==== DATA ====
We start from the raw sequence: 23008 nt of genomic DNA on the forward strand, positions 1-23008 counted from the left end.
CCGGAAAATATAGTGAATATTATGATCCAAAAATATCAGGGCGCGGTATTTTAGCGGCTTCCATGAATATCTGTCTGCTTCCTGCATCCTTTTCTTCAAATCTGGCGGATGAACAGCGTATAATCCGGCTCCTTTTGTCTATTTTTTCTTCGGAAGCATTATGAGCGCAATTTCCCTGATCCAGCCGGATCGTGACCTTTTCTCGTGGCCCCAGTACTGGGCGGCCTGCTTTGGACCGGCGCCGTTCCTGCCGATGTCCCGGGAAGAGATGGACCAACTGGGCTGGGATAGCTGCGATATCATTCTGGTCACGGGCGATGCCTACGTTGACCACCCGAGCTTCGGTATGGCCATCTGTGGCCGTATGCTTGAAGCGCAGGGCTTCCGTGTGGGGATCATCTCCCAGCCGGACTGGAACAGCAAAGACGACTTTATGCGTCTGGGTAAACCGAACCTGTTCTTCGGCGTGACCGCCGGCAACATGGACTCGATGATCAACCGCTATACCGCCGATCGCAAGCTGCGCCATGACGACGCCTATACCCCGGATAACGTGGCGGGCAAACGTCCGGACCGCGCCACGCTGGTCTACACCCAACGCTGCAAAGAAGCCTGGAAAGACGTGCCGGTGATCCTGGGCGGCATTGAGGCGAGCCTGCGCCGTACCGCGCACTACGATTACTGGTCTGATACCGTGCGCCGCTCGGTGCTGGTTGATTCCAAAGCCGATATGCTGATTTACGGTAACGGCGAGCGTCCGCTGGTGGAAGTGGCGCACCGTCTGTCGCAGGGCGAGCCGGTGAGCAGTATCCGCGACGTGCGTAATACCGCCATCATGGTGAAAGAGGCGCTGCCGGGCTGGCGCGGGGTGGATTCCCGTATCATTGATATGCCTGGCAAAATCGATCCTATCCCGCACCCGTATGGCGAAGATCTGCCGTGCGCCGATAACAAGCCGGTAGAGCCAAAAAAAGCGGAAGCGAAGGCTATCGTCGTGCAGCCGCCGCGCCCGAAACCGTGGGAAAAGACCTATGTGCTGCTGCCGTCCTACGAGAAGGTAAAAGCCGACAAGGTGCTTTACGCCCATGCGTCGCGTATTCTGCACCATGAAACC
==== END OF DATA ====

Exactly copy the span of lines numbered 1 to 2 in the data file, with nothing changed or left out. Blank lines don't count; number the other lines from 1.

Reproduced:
We start from the raw sequence: 23008 nt of genomic DNA on the forward strand, positions 1-23008 counted from the left end.
CCGGAAAATATAGTGAATATTATGATCCAAAAATATCAGGGCGCGGTATTTTAGCGGCTTCCATGAATATCTGTCTGCTTCCTGCATCCTTTTCTTCAAATCTGGCGGATGAACAGCGTATAATCCGGCTCCTTTTGTCTATTTTTTCTTCGGAAGCATTATGAGCGCAATTTCCCTGATCCAGCCGGATCGTGACCTTTTCTCGTGGCCCCAGTACTGGGCGGCCTGCTTTGGACCGGCGCCGTTCCTGCCGATGTCCCGGGAAGAGATGGACCAACTGGGCTGGGATAGCTGCGATATCATTCTGGTCACGGGCGATGCCTACGTTGACCACCCGAGCTTCGGTATGGCCATCTGTGGCCGTATGCTTGAAGCGCAGGGCTTCCGTGTGGGGATCATCTCCCAGCCGGACTGGAACAGCAAAGACGACTTTATGCGTCTGGGTAAACCGAACCTGTTCTTCGGCGTGACCGCCGGCAACATGGACTCGATGATCAACCGCTATACCGCCGATCGCAAGCTGCGCCATGACGACGCCTATACCCCGGATAACGTGGCGGGCAAACGTCCGGACCGCGCCACGCTGGTCTACACCCAACGCTGCAAAGAAGCCTGGAAAGACGTGCCGGTGATCCTGGGCGGCATTGAGGCGAGCCTGCGCCGTACCGCGCACTACGATTACTGGTCTGATACCGTGCGCCGCTCGGTGCTGGTTGATTCCAAAGCCGATATGCTGATTTACGGTAACGGCGAGCGTCCGCTGGTGGAAGTGGCGCACCGTCTGTCGCAGGGCGAGCCGGTGAGCAGTATCCGCGACGTGCGTAATACCGCCATCATGGTGAAAGAGGCGCTGCCGGGCTGGCGCGGGGTGGATTCCCGTATCATTGATATGCCTGGCAAAATCGATCCTATCCCGCACCCGTATGGCGAAGATCTGCCGTGCGCCGATAACAAGCCGGTAGAGCCAAAAAAAGCGGAAGCGAAGGCTATCGTCGTGCAGCCGCCGCGCCCGAAACCGTGGGAAAAGACCTATGTGCTGCTGCCGTCCTACGAGAAGGTAAAAGCCGACAAGGTGCTTTACGCCCATGCGTCGCGTATTCTGCACCATGAAACC